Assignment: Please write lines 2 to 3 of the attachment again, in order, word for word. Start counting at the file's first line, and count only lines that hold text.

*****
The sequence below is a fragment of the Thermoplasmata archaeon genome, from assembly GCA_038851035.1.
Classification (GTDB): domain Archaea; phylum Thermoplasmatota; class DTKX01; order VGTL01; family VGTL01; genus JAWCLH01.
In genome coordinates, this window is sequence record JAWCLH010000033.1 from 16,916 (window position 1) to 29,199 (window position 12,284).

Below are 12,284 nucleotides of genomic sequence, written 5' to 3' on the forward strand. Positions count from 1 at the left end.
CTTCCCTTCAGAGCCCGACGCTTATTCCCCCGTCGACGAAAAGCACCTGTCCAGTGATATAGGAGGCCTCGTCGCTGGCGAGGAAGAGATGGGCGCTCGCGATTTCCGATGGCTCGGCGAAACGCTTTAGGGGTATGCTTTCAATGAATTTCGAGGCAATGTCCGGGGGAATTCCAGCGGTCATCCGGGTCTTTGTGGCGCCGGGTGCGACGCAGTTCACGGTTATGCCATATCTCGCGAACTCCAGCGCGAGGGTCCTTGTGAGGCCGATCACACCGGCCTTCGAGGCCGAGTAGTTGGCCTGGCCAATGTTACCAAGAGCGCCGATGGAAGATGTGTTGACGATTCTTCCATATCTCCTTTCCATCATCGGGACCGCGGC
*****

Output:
Classification (GTDB): domain Archaea; phylum Thermoplasmatota; class DTKX01; order VGTL01; family VGTL01; genus JAWCLH01.
In genome coordinates, this window is sequence record JAWCLH010000033.1 from 16,916 (window position 1) to 29,199 (window position 12,284).